Banning menthol and other flavourings in cigarettes

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“Menthol use is likely associated with increased smoking initiation by youth and young adults. Further, the data indicate that menthol in cigarettes is likely associated with greater addiction. Menthol smokers show greater signs of nicotine dependence and are less likely to successfully quit smoking. These findings, combined with the evidence indicating that menthol’s cooling and...

Nova Scotia and Ontario move to curb high-nicotine vaping products

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While the world and public health systems have been gripped with managing COVID-19, a number of regulatory changes have nonetheless been put in place with respect to vaping products. This post provides an update on some noteworthy Canadian policy decisions in 2020. Dialing down the nicotine: Last Tuesday, Nova Scotia adopted regulations “to add restrictions respecting nicotine potency...

New vaping promotions expose challenges to regulators.

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Over the past couple of weeks, BAT (owner of Nicoventures and Imperial Tobacco Canada) has launched new promotions in Canada for its vaping products. This campaign is part of a global re-branding initiative the company shared with investors in March. This campaign can be seen as a test run of the federal government’s plans for...

Taxing Vaping Products

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E-cigarette taxes: A global snapshot Earlier this month, we reported on taxes on cigarettes in Canada, and also on heat-not-burn tobacco sticks.* This post reviews Canadian tax measures on e-cigarettes (vaping products), and compares with those in other jurisdictions. Vaping taxes in Canada: Currently, the federal government does not impose taxes on e-cigarettes, other than the GST...

Heat-not-burn cigarettes are much cheaper than regular cigarettes

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Heat-not-burn (HNB) tobacco products may look like short cigarettes, but they function in a very different way. In cigarettes, it is fire (combustion) that releases the nicotine from the tobacco leaf. With heat-not-burn cigarettes, the tobacco rod is inserted into a device, where it is impaled on an electronically-heated element which vaporizes the nicotine. These...

Survey suggests biggest impact of legalizing e-cigs has been on kids.

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Today Statistics Canada released the first government survey since e-cigarettes were legalized — the one-time Canadian Tobacco and Nicotine Survey. This survey was conducted of Canadians over 15 years of age in November and December  of 2019. It came after a long drought. Monitoring of e-cigarette use became a casualty of the restructuring of Health...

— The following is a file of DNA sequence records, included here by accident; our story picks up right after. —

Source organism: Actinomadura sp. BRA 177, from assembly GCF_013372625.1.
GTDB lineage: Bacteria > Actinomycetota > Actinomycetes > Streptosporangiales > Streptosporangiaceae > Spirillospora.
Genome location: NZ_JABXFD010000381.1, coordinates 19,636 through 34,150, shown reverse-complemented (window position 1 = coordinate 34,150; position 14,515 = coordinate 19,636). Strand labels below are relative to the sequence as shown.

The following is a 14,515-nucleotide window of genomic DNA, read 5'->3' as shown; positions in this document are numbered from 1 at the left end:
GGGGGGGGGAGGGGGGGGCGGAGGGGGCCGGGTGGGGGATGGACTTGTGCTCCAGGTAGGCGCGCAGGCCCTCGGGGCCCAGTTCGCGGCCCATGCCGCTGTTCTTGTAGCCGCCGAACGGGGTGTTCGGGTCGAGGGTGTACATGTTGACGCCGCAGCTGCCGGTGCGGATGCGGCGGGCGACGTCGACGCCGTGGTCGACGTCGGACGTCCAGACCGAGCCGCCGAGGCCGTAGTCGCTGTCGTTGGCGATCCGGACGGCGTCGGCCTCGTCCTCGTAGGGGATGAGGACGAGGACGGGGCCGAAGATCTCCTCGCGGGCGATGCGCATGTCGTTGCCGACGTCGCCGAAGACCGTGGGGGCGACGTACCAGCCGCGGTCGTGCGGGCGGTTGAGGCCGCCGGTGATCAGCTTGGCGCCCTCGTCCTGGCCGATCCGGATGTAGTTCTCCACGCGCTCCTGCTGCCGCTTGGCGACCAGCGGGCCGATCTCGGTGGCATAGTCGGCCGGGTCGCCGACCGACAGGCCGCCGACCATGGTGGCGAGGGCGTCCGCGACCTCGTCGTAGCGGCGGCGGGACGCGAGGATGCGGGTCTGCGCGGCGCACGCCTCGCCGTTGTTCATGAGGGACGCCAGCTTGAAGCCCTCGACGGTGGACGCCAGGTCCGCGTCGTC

Keeping Track

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A lot is happening quickly in the field of tobacco and vaping regulation. This blog is to share attempts to visualize and keep track of developments. In the past month alone, three Canadian provinces and one territory (Nova Scotia, Alberta, Ontario and Nunavut) have announced new measures. This week Prince Edward Island became the first...

Getting rid of the e-cigarette additives which make it easier for kids to get hooked

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One of the key accusations against JUUL made in the lawsuits that were discussed here last week  is how that manufacturer used nicotine salts to increase the amount of nicotine absorbed from its e-cigarettes. This blog and our recent fact sheet provide reasons to regulate the use of nicotine salts in e-cigarettes/vaping products. Nicotine salts are recognized as a...

The “heterogeneity” of the vaping market and why it can hinder regulation-making

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A key challenge for health regulators when facing emerging nicotine devices is the complexity and change in that market place. Unlike cigarettes, which researchers and regulators have generally treated as identical products across geography and time, next generation products like e-cigarettes vary greatly in their design, contents  and marketing from place to another and from...

Another new year, another round of tobacco manufacturers’ price increases.

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This week Canadian tobacco companies raised the price they charge to retailers for cigarettes and other toabcco products. This month the price (per cigarette) went up by 1 to 1.5 cents in in most parts of Canada ($2.50 to $3.60 per carton), as shown in the memo sent by Imperial Tobacco to retailers on December...

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